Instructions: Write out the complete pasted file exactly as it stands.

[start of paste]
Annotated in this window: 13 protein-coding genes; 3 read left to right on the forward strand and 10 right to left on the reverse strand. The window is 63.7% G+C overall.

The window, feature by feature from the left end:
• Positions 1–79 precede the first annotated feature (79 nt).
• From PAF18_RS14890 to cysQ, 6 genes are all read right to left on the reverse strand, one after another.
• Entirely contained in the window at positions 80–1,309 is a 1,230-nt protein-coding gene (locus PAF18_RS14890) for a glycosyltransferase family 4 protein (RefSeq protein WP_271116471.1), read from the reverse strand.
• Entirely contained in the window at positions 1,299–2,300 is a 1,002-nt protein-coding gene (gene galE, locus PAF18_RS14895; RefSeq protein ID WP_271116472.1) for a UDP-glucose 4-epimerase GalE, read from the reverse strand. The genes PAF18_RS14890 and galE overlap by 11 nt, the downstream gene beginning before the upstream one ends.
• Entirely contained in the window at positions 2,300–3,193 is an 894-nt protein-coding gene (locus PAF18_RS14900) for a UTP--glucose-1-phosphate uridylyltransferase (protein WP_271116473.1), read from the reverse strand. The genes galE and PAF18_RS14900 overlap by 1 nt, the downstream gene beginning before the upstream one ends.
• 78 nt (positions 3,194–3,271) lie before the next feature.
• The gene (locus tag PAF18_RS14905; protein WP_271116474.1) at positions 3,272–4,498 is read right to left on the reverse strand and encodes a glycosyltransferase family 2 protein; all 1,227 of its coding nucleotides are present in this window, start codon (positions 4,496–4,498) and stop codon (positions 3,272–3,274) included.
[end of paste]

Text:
Annotated in this window: 13 protein-coding genes; 3 read left to right on the forward strand and 10 right to left on the reverse strand. The window is 63.7% G+C overall.

The window, feature by feature from the left end:
• Positions 1–79 precede the first annotated feature (79 nt).
• From PAF18_RS14890 to cysQ, 6 genes are all read right to left on the reverse strand, one after another.
• Entirely contained in the window at positions 80–1,309 is a 1,230-nt protein-coding gene (locus PAF18_RS14890) for a glycosyltransferase family 4 protein (RefSeq protein WP_271116471.1), read from the reverse strand.
• Entirely contained in the window at positions 1,299–2,300 is a 1,002-nt protein-coding gene (gene galE, locus PAF18_RS14895; RefSeq protein ID WP_271116472.1) for a UDP-glucose 4-epimerase GalE, read from the reverse strand. The genes PAF18_RS14890 and galE overlap by 11 nt, the downstream gene beginning before the upstream one ends.
• Entirely contained in the window at positions 2,300–3,193 is an 894-nt protein-coding gene (locus PAF18_RS14900) for a UTP--glucose-1-phosphate uridylyltransferase (protein WP_271116473.1), read from the reverse strand. The genes galE and PAF18_RS14900 overlap by 1 nt, the downstream gene beginning before the upstream one ends.
• 78 nt (positions 3,194–3,271) lie before the next feature.
• The gene (locus tag PAF18_RS14905; protein WP_271116474.1) at positions 3,272–4,498 is read right to left on the reverse strand and encodes a glycosyltransferase family 2 protein; all 1,227 of its coding nucleotides are present in this window, start codon (positions 4,496–4,498) and stop codon (positions 3,272–3,274) included.